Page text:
Cockersand Abbey

Lancs, on the shore of Morecambe Bay

Abbey of St Mary

Began as a hospital under a master and 2 brethren, founded by Hugh Garth, a hermit, the principal benefactor being William of Lancaster II (died 1184);  the site was on lands granted to Leicester Abbey 1153-6 by William of Lancaster I (died c. 1170);  the hospital became a Premonstratensian priory affiliated to Croxton, before 1190.  Theobald Walter increased the endowments c. 1192 to erect an abbey.  Definitely under an abbot, with full complement of canons, by 1199.

Had a daughter at Preston Patrick

Disputes with Leicester Abbey over tenure continued until 104/5 or later, and canons appear to have considered building their abbey elsewhere.  Some may have been settled at Tuam in Ireland in 1204 by William de Burgh, brother of Hubert who was a great benefactor of the order in England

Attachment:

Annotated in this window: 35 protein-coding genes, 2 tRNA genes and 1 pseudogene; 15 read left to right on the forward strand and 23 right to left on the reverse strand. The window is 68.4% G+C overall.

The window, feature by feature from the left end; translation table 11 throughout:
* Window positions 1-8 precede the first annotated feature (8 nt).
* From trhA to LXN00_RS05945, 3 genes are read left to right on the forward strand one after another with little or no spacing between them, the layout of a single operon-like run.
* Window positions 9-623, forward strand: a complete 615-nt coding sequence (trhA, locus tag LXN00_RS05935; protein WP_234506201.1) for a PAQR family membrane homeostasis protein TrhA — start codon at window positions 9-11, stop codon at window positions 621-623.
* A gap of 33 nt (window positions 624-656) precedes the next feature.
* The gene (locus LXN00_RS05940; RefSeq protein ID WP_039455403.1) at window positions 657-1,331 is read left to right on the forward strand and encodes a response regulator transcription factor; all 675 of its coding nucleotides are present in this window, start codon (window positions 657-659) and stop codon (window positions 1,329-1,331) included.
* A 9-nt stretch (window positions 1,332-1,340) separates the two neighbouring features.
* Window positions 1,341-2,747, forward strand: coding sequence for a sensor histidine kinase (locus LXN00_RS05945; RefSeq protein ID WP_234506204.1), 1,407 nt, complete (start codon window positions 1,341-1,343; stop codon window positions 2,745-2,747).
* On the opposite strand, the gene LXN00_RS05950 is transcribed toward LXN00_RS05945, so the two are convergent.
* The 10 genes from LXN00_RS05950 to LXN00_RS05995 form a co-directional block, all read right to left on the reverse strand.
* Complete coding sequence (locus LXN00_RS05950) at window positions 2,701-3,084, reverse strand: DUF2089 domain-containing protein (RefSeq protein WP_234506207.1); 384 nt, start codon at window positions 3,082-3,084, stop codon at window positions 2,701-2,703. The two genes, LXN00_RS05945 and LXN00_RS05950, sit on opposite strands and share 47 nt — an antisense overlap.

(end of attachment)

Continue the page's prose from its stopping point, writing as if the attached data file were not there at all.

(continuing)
Early 13th century building plans are extant.  It had square-ended aisleless presbytery with solid walls dividing the transeptal chapels originally, turning to open arches with screens between the chapels later.  Chapter house is 13th century octagon with a central pillar.  Church was 170 ft long by nearly 80ft across transepts with added chapel 36 ft x 17 ft east of the N arm.  Cloister was 72 ft x 66 ft.  Refectory stair in SW angle of cloister.  Ground floor of E range was warming house.  Traces of infirmary were found in excavation   (CLAPHAM)

Daughter:  Tongland 1218.  Dependent:  Warburton

Before 1218:  26 or more canons;  1369:  14 canons;  1381:  13;  1500:  22; 1536:  21

Hospital continued as part of the abbey:  in 1536 15 poor men were maintained there and there were 2 corrody holders

‘The abbey suffered from inroads of the sea’